Is WaPo trying to 'Macaca' Bob McDonnell?

Michael Barone thinks so. Writing in The Examiner, Barone shows how the Washington Post is repeating its successful destruction of George Allen's senate campaign by forcefeeding its readers front page stories on GOP Virginia gubernatorial candidate Bob McDonnell's views from a 20 year old college theses:

Item number one on the Macaca Watch is the Sunday front page story on the thesis Bob McDonnell wrote in 1989 at Regent University where he obtained a masters degree in public policy and a law degree. This is, as the story acknowledged, a publicly available document and its contents would certainly be a legitimate part of an article on McDonnell's background and the evolution of his political views. But the first paragraph of the story, prominently on the front page, sends the culturally liberal voters of Northern Virginia in the Post's local circulation area a pretty clear message: you better not vote for this guy. He went to an "evangelical" school (Regent University Law School), described feminists as "detrimental" and "said government policy should favor married couples over ‘cohabitors, homosexuals or fornicators.'"  
             
Item number two on the Macaca watch is Tuesday's front page story headlined "Governor's Race Erupts Over McDonnell's Past View." The "eruption" consists of a bunch of emails sent out by Democrats quoting from McDonnell's thesis and a McDonnell conference call with reporters answering questions-pretty routine campaign stuff, hardly front page material.

There were two more Post stories yesterday as well, and Barone continues his analysis here.

Ed Lasky adds:

And the Post's efforts are not resonating:

Is the Washington Post "obsessive compulsive" on the subject of old college
papers? Well, only for Virginia Republicans.

So far, despite the Post's best efforts, Bob McDonnell still leads by 9
points, and 49 percent of Virginia voters think college term papers aren't
important in the election.



Hat Tip: Rich Baehr






Michael Barone thinks so. Writing in The Examiner, Barone shows how the Washington Post is repeating its successful destruction of George Allen's senate campaign by forcefeeding its readers front page stories on GOP Virginia gubernatorial candidate Bob McDonnell's views from a 20 year old college theses:

Item number one on the Macaca Watch is the Sunday front page story on the thesis Bob McDonnell wrote in 1989 at Regent University where he obtained a masters degree in public policy and a law degree. This is, as the story acknowledged, a publicly available document and its contents would certainly be a legitimate part of an article on McDonnell's background and the evolution of his political views. But the first paragraph of the story, prominently on the front page, sends the culturally liberal voters of Northern Virginia in the Post's local circulation area a pretty clear message: you better not vote for this guy. He went to an "evangelical" school (Regent University Law School), described feminists as "detrimental" and "said government policy should favor married couples over ‘cohabitors, homosexuals or fornicators.'"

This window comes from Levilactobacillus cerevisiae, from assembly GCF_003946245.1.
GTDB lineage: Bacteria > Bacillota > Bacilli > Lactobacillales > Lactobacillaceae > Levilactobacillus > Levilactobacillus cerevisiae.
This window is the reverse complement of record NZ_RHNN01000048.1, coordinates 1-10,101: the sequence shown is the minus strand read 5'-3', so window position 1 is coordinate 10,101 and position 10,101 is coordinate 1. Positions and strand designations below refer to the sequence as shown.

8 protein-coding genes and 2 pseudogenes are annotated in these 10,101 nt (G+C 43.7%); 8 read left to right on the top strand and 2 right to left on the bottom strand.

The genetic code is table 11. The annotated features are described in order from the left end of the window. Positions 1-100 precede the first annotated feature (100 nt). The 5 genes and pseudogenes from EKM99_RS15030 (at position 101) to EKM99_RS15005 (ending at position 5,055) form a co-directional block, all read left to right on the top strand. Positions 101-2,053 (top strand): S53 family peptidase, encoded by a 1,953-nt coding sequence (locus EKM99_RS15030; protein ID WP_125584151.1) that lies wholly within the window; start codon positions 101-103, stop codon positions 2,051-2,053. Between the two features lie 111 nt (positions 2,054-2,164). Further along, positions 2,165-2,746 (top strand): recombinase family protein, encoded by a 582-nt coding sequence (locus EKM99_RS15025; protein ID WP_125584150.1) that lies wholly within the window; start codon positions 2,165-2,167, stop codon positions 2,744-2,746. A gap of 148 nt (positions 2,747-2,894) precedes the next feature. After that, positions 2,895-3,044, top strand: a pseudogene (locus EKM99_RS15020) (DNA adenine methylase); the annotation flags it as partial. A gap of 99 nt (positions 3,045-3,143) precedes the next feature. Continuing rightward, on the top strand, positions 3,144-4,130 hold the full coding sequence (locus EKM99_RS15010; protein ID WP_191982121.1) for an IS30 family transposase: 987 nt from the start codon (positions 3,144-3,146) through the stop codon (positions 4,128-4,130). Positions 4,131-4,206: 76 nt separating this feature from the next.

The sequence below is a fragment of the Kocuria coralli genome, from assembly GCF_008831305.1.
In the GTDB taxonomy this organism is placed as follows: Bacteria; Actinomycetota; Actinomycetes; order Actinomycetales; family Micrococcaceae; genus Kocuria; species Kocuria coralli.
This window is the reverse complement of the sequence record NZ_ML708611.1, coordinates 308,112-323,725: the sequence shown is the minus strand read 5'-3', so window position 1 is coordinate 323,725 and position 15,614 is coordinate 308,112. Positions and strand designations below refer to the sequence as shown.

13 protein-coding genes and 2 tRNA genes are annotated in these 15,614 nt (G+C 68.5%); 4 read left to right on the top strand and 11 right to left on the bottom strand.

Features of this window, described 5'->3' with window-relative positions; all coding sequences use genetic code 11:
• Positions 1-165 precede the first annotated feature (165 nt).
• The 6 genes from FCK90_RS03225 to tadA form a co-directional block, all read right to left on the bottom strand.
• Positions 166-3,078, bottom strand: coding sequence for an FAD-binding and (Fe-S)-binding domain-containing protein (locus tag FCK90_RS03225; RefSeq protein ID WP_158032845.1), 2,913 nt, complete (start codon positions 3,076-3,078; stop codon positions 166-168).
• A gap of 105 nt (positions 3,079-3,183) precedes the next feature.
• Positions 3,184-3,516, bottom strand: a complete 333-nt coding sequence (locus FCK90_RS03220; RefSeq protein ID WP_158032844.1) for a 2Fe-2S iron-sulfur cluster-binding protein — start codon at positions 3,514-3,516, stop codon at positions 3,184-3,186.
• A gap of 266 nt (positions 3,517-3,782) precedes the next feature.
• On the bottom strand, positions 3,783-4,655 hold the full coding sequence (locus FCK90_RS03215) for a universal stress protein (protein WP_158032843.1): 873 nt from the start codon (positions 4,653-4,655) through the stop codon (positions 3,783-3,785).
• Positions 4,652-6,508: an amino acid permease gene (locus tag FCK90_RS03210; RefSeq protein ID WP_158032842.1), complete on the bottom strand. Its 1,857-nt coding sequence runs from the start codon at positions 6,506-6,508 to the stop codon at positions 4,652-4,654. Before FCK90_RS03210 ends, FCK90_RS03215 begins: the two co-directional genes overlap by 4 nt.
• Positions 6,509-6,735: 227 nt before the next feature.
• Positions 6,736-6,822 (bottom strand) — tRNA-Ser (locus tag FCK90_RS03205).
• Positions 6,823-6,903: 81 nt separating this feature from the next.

Item number two on the Macaca watch is Tuesday's front page story headlined "Governor's Race Erupts Over McDonnell's Past View." The "eruption" consists of a bunch of emails sent out by Democrats quoting from McDonnell's thesis and a McDonnell conference call with reporters answering questions-pretty routine campaign stuff, hardly front page material.

There were two more Post stories yesterday as well, and Barone continues his analysis here.

Ed Lasky adds:

And the Post's efforts are not resonating:

Is the Washington Post "obsessive compulsive" on the subject of old college
papers? Well, only for Virginia Republicans.

So far, despite the Post's best efforts, Bob McDonnell still leads by 9
points, and 49 percent of Virginia voters think college term papers aren't
important in the election.



Hat Tip: Rich Baehr